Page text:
16. Fryer G (1959) The trophic interrelationships and ecology of some littoral communities in Lake Nyasa with especial reference to the fishes, and a discussion of the evolution of a group of rock-frequenting Cichlidae. Proc Zool Soc Lond 132:153–281Google Scholar
  17. Fryer G, Iles TD (1972) The cichlid fishes of the Great Lakes of Africa. Oliver & Boyd, EdinburghGoogle Scholar
  18. Genner MJ, Turner GF (2005) The mbuna cichlids of Lake Malawi: a model for rapid speciation and adaptive radiation. Fish Fish 6:1–34Google Scholar
  19. Genner MJ, Taylor MI, Cleary DFR, Hawkins SJ, Knight ME, Turner GF (2004a) Beta diversity of rock-restricted cichlid fishes in Lake Malawi: importance of environmental and spatial factors. Ecography 27:601–610CrossRefGoogle Scholar
  20. Genner MJ, Seehausen O, Cleary DFR, Knight ME, Michel E, Turner GF (2004b) How does the taxonomic status of allopatric populations influence species richness within African cichlid fish assemblages? J Biogeogr 31:93–102Google Scholar
  21. Gill AC (1999) Subspecies, geographic forms and widespread Indo-Pacific coral-reef fish species: a call for change in taxonomic practice. In: Séret B, Sire J-Y (eds) Proceedings of the fifth Indo-Pacific fish conference (Nouméa 1997). French Society of Ichthyologists, Paris, pp 79–87Google Scholar
  22. Greenwood PH (1974) The cichlid fishes of Lake Victoria, East Africa: the biology and evolution of a species flock. Bull Br Mus Nat Hist (Zool) (Suppl 6): 1–134Google Scholar
  23. Greenwood PH (1991) Speciation. In: Keenleyside MHA (ed) Cichlid fishes: behaviour, ecology and evolution. Chapman & Hall, London, pp 86–102Google Scholar
  24. Hey J, Waples RS, Arnold ML, Butlin RK, Harrison RG (2003) Understanding and confronting species uncertainty in biology and conservation. TREE 18(11):597–603Google Scholar
  25. Jacobs GH (1981) Comparative color vision. Academic Press, New YorkGoogle Scholar
  26. Jordan RC, Kellogg K, Juanes F, Stauffer JR Jr (2003) Evaluation of female mate choice cues in a group of Lake Malawi mbuna. Copeia 2003:181–186CrossRefGoogle Scholar
  27. Knight ME, Turner GF (2004) Laboratory mating trials indicate incipient speciation by sexual selection among populations of the cichlid fish Pseudotropheus zebra from Lake Malawi. Proc Roy Soc Lond B 271(1540):675–680CrossRefGoogle Scholar
  28. Konings A (2007a) Protecting Malawi cichlids. Buntbarsche Bull 2007(243):4–10Google Scholar
  29. Konings A (2007b) Malawi Cichlids in their natural habitat, 4th edn. Cichlid Press, El PasoGoogle Scholar
  30. Kornfield I, Parker A (1997) Molecular systematics of a rapidly evolving species flock: the mbuna of Lake Malawi and the search for phylogenetic signal. In: Kocher T, Stepien C (eds) Molecular systematics of fishes. Academic Press, San Diego, pp 25–37CrossRefGoogle Scholar
  31. Kornfield I, Smith PF (2000) African cichlid fishes: model systems for evolutionary biology. Annu Rev Ecol Syst 31:163–196CrossRefGoogle Scholar
  32. Lewis DSC (1982) Problems of species definition in Lake Malawi cichlid fishes (Pisces: Cichlidae). Spec Publ J LB Smith Inst Ichthyol 23:1–5Google Scholar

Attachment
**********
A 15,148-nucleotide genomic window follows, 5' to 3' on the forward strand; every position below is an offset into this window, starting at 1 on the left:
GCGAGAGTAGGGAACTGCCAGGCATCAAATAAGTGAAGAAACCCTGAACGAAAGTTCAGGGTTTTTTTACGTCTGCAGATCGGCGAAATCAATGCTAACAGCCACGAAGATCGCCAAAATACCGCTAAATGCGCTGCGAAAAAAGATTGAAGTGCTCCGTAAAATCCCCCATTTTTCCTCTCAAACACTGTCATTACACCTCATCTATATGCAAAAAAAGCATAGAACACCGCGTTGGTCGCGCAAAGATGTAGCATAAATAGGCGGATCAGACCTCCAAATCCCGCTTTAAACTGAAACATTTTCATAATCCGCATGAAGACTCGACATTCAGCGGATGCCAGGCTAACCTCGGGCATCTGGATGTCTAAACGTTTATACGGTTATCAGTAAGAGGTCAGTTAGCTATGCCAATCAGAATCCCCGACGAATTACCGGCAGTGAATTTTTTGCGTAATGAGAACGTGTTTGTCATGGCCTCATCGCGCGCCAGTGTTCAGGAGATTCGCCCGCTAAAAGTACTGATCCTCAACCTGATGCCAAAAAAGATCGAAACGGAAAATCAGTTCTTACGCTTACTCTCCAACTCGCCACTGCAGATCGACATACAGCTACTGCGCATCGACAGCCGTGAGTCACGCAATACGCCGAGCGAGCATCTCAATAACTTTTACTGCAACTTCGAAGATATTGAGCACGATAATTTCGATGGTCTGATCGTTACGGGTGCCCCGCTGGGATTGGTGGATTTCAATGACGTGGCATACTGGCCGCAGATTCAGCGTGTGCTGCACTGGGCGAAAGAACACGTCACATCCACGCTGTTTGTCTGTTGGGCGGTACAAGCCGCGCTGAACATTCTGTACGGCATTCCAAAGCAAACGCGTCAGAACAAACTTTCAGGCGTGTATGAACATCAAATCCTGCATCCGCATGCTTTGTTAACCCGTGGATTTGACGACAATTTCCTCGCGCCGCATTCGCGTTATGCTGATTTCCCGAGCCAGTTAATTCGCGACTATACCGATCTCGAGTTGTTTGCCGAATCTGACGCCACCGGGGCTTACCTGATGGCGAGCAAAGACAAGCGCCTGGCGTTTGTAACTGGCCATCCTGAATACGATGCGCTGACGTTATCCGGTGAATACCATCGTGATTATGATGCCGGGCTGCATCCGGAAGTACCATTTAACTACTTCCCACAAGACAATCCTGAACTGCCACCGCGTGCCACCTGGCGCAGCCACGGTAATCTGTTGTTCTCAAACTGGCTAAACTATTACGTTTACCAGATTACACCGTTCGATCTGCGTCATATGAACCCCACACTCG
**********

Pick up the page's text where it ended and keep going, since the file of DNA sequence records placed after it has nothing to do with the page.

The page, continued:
33. Maan ME, Hofker KD, van Alphen JJ, Seehausen O (2006) Sensory drive in cichlid speciation. Am Nat 167(6):947–954CrossRefGoogle Scholar
  34. Mallett J (1995) A species definition for the modern synthesis. Trends Ecol Evol 10:294–299CrossRefGoogle Scholar
  35. Mayden RL (1999) Consilience and a hierarchy of species concepts: advances toward closure on the species puzzle. J Nematol 31(2):95–116PubMedGoogle Scholar
  36. Mayr E (1963) Animal species and evolution. Harvard University Press, CambridgeGoogle Scholar
  37. Mayr E (1995) Species, classification, and evolution. In: Arai R, Kato M, Doi Y (eds) Biodiversity and evolution. National Science Museum Foundation, Tokyo, pp 3–12Google Scholar
  38. Mayr E (2000) The biological species concept. In: Wheeler QD, Meier M (eds) Species concepts and phylogenetic theory: a debate. Columbia University Press, New York, pp 17–29Google Scholar
  39. McElroy DM, Kornfield I (1990) Sexual selection, reproductive behavior, and speciation in the mbuna species flock of Lake Malawi (Pisces: Cichlidae). Environ Biol Fish 28:273–284CrossRefGoogle Scholar
  40. McKaye KR, Kocher T, Reinthal P, Harrison R, Kornfield I (1984) Genetic evidence for allopatric and sympatric differentiation among morphs of a Lake Malawi cichlid fish. Evolution Int J org Evolution 38:215–219Google Scholar
  41. Mishler BD (1999) Getting rid of species? In: Wilson RA (ed) Species: new interdisciplinary essays. MIT Press, Cambridge, pp 307–315Google Scholar
  42. Muntz WRA (1976) Visual pigments of cichlid fishes from Malawi. Vis Res 16:897–903CrossRefPubMedGoogle Scholar
  43. Nshombo M (1994) Polychromatism of the scale-eater Perissodus microlepis (Cichlidae, Teleostei) in relation to foraging behavior. J Ethol 12:141–161Google Scholar
  44. Paterson HEH (1978) More evidence against speciation by reinforcement. S Afr J Sci 74:369–371Google Scholar
  45. Paterson HEH (1985) The recognition concept of species. In: Vrba ES (ed) Species and speciation. Transvaal Museum Press, Pretoria, pp 21–29Google Scholar
  46. Paterson HEH (1993) Evolution and the recognition concept of species. Johns Hopkins University Press, BaltimoreGoogle Scholar
  47. Pauers MJ (2004) Naturally and sexually selected constraints on morphology, behavior, and coloration in the African cichlid genus Labeotropheus. Unpublished Ph.D. Dissertation, The University of Wisconsin-MilwaukeeGoogle Scholar
  48. Pauers MJ, McKinnon JS, Ehlinger TJ (2004) Directional sexual selection on chroma and within-pattern contrast in Labeotropheus fuelleborni. Proc Roy Soc Lond B (Suppl) 271:S444–S447CrossRefGoogle Scholar
  49. Pauers MJ, Kapfer JM, Fendos CE, Berg CS (2008) Aggressive biases towards similarly coloured males in Lake Malawi cichlid fishes. Biol Lett 4(2):156–159CrossRefPubMedGoogle Scholar